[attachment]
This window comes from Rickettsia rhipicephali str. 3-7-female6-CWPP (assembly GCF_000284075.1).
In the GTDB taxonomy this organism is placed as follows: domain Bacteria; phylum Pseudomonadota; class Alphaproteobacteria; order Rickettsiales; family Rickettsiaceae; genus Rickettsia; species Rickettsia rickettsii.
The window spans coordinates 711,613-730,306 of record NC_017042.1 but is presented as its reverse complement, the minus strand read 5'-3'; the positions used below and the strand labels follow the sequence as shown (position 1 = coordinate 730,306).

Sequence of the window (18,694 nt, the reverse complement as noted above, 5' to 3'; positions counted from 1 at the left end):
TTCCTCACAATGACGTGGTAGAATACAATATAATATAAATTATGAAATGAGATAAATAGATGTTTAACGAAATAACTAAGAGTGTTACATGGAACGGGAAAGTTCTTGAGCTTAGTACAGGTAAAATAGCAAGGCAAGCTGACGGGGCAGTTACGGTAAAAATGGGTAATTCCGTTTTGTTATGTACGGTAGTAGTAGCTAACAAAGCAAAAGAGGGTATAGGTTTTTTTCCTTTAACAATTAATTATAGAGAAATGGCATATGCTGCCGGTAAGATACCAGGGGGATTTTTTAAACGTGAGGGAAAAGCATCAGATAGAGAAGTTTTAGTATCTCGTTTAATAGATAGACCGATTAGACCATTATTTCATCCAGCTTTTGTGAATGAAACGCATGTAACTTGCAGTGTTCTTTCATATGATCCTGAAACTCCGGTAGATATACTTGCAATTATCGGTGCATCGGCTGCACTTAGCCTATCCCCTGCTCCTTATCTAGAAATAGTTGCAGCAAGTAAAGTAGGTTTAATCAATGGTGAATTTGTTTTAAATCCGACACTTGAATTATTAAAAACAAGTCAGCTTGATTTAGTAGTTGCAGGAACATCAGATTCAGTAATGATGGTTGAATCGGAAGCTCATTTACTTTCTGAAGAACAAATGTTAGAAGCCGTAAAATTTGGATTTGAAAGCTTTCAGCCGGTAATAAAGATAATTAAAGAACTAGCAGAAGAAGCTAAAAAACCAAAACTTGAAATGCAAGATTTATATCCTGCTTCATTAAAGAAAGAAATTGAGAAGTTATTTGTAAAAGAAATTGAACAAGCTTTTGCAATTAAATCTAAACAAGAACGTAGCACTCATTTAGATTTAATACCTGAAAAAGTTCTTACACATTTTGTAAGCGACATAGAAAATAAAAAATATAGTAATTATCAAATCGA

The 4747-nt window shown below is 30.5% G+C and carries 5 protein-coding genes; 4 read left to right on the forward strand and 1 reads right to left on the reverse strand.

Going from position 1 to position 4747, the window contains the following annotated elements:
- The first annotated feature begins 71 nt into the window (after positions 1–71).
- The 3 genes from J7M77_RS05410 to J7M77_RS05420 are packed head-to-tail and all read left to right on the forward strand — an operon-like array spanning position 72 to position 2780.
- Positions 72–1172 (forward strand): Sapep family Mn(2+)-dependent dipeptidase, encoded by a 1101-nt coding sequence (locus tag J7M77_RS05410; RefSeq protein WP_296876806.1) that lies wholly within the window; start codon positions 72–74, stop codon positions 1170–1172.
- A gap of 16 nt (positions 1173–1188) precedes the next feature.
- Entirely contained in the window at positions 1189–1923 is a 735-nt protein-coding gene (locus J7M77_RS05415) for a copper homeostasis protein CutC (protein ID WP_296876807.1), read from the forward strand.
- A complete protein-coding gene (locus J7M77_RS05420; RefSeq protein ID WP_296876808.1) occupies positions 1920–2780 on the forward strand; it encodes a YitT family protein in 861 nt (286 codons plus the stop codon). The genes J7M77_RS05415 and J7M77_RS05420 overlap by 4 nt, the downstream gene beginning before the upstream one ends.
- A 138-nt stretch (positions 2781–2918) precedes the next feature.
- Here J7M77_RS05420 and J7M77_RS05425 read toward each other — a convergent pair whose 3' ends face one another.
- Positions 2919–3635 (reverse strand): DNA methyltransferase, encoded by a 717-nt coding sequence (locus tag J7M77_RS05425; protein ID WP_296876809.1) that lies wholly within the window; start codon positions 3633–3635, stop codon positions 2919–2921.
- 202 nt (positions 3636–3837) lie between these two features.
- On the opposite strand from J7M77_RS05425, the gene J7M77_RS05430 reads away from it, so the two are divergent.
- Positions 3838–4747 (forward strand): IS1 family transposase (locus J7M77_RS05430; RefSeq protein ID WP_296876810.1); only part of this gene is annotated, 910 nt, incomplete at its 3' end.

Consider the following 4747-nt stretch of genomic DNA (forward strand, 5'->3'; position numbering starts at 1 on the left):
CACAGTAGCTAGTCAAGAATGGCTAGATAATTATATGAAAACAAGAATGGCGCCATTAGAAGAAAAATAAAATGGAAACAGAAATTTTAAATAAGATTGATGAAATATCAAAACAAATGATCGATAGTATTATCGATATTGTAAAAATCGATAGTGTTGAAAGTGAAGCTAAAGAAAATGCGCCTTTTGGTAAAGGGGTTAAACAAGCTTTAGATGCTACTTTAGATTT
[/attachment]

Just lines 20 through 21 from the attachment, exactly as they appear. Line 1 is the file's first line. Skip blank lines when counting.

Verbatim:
Consider the following 4747-nt stretch of genomic DNA (forward strand, 5'->3'; position numbering starts at 1 on the left):
CACAGTAGCTAGTCAAGAATGGCTAGATAATTATATGAAAACAAGAATGGCGCCATTAGAAGAAAAATAAAATGGAAACAGAAATTTTAAATAAGATTGATGAAATATCAAAACAAATGATCGATAGTATTATCGATATTGTAAAAATCGATAGTGTTGAAAGTGAAGCTAAAGAAAATGCGCCTTTTGGTAAAGGGGTTAAACAAGCTTTAGATGCTACTTTAGATTT